While many tend to blur the difference between science fiction and fantasy, those involved in either field are quick to detail the differences. Fantasy may deal with elves or gnomes, shaman or wizards. Science fiction deals with alien beings that evolved much like ordinary life forms on Earth, except they evolved on Mars, or a planet around Sirius or Alpha Centauri (where a real planet was recently discovered). The characters in fantasy can work magic, fly broomsticks, or cast hexes. The characters in science fiction can invent spectacular devices, fly intergalactic spacecraft, or fire death ray blasters. So where is the difference except in explanations of how it is done? The difference lies in the claim that the devices and techniques seen in science fiction may actually be possible, while only those who believe reading tea leaves is valid could think magic will ever work.
Science fiction can justifiably claim success in predicting a lengthy number of real inventions. The author of “Man Without a Country” in 1869 had a story, “The Brick Moon”, run as a three-month serial in The Atlantic Monthly. This not only forecast artificial satellites, but predicted one of their real uses, as a navigational aid. Arthur C. Clarke himself in 1945 predicted communications satellites, and later wrote an amusing essay on how he could not have patented the idea because the patent office demanded to know how to get the satellites into space, so he failed to cash in on a billion dollar idea. H. G. Wells had the “Land Ironclads” in 1905, well before tanks made their appearance in World War I. Hundreds of stories were published about space travel long before Yuri Gagarin made mankind’s first spaceflight. Jules Verne had a very advanced submarine sailing in 20,000 Leagues Under the Sea. Hugo Gernsback invented both the word and idea of television in one of his nearly unreadable stories, so people who decry science fiction as unreal should, to be consistent, never watch TV, whether broadcast, cable or as a DVD.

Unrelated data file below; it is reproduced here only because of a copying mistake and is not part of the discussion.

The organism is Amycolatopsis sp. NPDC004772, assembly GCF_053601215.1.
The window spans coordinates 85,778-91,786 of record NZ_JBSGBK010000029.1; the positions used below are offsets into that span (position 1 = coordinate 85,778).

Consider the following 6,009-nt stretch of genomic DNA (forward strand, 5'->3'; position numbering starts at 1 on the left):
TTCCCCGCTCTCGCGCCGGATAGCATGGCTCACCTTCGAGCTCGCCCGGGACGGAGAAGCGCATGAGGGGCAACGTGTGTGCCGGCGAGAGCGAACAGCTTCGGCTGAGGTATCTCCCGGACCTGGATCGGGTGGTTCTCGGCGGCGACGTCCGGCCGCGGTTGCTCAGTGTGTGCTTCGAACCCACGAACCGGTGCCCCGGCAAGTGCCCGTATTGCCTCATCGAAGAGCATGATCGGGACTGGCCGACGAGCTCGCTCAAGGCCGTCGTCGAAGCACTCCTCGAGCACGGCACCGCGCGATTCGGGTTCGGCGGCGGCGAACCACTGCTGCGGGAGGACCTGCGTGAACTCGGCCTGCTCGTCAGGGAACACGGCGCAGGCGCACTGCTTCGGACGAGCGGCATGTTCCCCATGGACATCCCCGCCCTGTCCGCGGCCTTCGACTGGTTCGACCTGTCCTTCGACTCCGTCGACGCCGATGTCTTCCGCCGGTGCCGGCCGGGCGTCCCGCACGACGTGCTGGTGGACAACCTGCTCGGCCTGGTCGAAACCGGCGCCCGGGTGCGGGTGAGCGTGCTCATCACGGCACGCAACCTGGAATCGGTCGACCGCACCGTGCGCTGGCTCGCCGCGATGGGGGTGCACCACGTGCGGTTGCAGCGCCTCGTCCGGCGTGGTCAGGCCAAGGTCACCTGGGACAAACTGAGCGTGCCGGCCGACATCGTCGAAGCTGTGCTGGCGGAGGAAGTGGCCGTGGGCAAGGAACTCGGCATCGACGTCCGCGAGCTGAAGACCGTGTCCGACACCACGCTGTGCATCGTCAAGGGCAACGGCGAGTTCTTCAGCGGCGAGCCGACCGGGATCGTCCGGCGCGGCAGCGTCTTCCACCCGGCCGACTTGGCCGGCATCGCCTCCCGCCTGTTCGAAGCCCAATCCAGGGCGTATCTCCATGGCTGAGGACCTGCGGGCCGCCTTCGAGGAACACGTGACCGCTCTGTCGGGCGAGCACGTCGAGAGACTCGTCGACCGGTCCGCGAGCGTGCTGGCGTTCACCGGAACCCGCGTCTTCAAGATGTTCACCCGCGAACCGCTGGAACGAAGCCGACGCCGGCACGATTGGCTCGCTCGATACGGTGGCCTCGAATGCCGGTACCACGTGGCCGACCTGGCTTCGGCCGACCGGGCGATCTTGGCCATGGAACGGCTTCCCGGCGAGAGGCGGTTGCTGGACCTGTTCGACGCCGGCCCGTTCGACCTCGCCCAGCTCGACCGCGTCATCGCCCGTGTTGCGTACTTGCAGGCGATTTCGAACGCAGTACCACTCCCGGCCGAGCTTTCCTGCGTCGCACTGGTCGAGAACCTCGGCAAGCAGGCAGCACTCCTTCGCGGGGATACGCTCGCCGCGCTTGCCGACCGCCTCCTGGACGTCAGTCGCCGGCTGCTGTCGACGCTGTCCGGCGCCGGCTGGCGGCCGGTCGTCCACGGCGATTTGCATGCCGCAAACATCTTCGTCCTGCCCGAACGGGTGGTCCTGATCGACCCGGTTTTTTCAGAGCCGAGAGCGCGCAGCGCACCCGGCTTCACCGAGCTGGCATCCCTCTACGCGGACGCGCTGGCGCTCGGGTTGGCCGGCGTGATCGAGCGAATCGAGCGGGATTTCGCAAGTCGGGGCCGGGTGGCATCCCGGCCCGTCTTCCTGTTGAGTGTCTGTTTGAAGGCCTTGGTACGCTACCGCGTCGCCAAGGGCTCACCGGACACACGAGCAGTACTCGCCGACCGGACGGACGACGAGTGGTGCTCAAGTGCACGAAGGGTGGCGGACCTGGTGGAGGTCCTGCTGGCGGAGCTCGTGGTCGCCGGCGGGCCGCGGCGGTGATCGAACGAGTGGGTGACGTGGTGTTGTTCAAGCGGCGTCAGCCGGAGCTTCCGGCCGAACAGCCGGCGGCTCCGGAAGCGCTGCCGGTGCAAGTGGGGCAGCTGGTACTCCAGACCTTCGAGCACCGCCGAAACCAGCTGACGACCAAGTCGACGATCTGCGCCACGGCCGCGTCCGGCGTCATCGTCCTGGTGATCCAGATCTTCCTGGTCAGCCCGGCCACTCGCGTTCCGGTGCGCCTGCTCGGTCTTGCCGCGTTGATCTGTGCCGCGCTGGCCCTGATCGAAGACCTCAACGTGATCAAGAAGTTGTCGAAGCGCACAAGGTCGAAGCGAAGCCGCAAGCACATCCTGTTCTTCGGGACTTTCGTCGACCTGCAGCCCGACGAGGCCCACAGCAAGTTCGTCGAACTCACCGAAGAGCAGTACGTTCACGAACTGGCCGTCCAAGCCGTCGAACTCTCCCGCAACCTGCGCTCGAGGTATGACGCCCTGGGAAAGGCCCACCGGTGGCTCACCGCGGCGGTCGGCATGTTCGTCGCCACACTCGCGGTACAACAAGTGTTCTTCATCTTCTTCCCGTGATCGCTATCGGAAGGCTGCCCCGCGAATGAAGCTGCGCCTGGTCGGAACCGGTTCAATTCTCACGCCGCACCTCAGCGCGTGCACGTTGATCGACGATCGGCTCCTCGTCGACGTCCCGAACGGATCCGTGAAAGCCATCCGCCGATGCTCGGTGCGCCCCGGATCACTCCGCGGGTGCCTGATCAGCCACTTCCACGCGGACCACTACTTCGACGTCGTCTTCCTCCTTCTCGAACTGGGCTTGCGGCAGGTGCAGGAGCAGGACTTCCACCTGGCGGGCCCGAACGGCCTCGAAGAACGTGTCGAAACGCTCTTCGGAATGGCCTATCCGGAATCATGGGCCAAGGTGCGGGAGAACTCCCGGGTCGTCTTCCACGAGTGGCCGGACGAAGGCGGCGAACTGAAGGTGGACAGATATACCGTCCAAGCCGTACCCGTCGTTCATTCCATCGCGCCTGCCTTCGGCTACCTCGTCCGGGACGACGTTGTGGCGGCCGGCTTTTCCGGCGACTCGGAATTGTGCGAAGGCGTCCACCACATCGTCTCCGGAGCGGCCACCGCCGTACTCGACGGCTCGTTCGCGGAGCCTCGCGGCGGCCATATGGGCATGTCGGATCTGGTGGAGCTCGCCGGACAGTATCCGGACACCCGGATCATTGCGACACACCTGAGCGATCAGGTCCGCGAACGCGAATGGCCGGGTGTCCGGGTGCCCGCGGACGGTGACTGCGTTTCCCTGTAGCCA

Some even today are opposed to the American space program, not having accepted that it can turn a huge profit if allowed to mine asteroids, create lunar colonies, and do many of the other things science fiction has been predicting for decades. But the USA is not the only nation with a space program. Russia was first in space, and has a long tradition of science fiction (and of fantasy as well). China has plans for lunar landings followed closely by construction of a permanent base. Europe, India, and others have plans. The Apollo landings, if not followed by further efforts in the USA, could be remembered by history as having about as much significance as the Viking landings in North America. Except China and the others will not follow Apollo by 500 years, as Columbus did the Vikings. A sad possibility I envision in my story, “Late Breaking News”.